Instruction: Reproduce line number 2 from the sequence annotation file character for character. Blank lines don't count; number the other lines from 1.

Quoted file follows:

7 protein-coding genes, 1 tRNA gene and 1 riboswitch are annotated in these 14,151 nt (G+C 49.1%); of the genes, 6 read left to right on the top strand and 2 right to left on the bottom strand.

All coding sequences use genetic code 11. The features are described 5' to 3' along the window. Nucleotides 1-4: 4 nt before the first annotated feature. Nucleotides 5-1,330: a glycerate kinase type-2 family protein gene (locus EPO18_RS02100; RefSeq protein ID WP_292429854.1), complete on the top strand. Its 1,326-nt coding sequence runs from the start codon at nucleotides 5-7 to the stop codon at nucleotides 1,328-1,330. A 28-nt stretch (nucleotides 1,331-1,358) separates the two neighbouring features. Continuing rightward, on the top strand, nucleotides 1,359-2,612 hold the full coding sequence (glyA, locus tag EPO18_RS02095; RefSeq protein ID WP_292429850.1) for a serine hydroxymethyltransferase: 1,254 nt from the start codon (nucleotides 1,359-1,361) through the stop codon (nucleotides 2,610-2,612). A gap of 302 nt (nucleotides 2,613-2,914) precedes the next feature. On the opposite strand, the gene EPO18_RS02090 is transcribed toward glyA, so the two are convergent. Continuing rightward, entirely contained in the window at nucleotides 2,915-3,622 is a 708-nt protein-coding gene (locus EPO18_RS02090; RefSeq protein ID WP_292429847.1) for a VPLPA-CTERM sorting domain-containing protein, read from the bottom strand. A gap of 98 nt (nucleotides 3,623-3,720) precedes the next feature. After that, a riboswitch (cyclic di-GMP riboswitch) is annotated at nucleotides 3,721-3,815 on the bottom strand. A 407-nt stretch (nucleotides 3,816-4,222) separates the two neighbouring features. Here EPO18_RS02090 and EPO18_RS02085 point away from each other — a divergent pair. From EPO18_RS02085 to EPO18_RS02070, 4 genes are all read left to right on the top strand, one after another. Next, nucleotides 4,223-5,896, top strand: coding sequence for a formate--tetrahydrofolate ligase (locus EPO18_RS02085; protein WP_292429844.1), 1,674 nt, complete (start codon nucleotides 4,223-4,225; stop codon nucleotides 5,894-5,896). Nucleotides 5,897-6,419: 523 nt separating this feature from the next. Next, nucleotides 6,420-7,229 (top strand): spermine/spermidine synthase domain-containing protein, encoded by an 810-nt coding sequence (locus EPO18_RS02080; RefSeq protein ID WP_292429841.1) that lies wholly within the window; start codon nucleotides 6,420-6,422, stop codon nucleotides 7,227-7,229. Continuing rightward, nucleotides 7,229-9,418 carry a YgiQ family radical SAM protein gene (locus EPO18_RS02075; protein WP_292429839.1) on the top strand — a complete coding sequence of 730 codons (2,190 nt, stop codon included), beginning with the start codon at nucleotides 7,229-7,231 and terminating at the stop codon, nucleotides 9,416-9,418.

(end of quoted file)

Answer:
All coding sequences use genetic code 11. The features are described 5' to 3' along the window. Nucleotides 1-4: 4 nt before the first annotated feature. Nucleotides 5-1,330: a glycerate kinase type-2 family protein gene (locus EPO18_RS02100; RefSeq protein ID WP_292429854.1), complete on the top strand. Its 1,326-nt coding sequence runs from the start codon at nucleotides 5-7 to the stop codon at nucleotides 1,328-1,330. A 28-nt stretch (nucleotides 1,331-1,358) separates the two neighbouring features. Continuing rightward, on the top strand, nucleotides 1,359-2,612 hold the full coding sequence (glyA, locus tag EPO18_RS02095; RefSeq protein ID WP_292429850.1) for a serine hydroxymethyltransferase: 1,254 nt from the start codon (nucleotides 1,359-1,361) through the stop codon (nucleotides 2,610-2,612). A gap of 302 nt (nucleotides 2,613-2,914) precedes the next feature. On the opposite strand, the gene EPO18_RS02090 is transcribed toward glyA, so the two are convergent. Continuing rightward, entirely contained in the window at nucleotides 2,915-3,622 is a 708-nt protein-coding gene (locus EPO18_RS02090; RefSeq protein ID WP_292429847.1) for a VPLPA-CTERM sorting domain-containing protein, read from the bottom strand. A gap of 98 nt (nucleotides 3,623-3,720) precedes the next feature. After that, a riboswitch (cyclic di-GMP riboswitch) is annotated at nucleotides 3,721-3,815 on the bottom strand. A 407-nt stretch (nucleotides 3,816-4,222) separates the two neighbouring features. Here EPO18_RS02090 and EPO18_RS02085 point away from each other — a divergent pair. From EPO18_RS02085 to EPO18_RS02070, 4 genes are all read left to right on the top strand, one after another. Next, nucleotides 4,223-5,896, top strand: coding sequence for a formate--tetrahydrofolate ligase (locus EPO18_RS02085; protein WP_292429844.1), 1,674 nt, complete (start codon nucleotides 4,223-4,225; stop codon nucleotides 5,894-5,896). Nucleotides 5,897-6,419: 523 nt separating this feature from the next. Next, nucleotides 6,420-7,229 (top strand): spermine/spermidine synthase domain-containing protein, encoded by an 810-nt coding sequence (locus EPO18_RS02080; RefSeq protein ID WP_292429841.1) that lies wholly within the window; start codon nucleotides 6,420-6,422, stop codon nucleotides 7,227-7,229. Continuing rightward, nucleotides 7,229-9,418 carry a YgiQ family radical SAM protein gene (locus EPO18_RS02075; protein WP_292429839.1) on the top strand — a complete coding sequence of 730 codons (2,190 nt, stop codon included), beginning with the start codon at nucleotides 7,229-7,231 and terminating at the stop codon, nucleotides 9,416-9,418.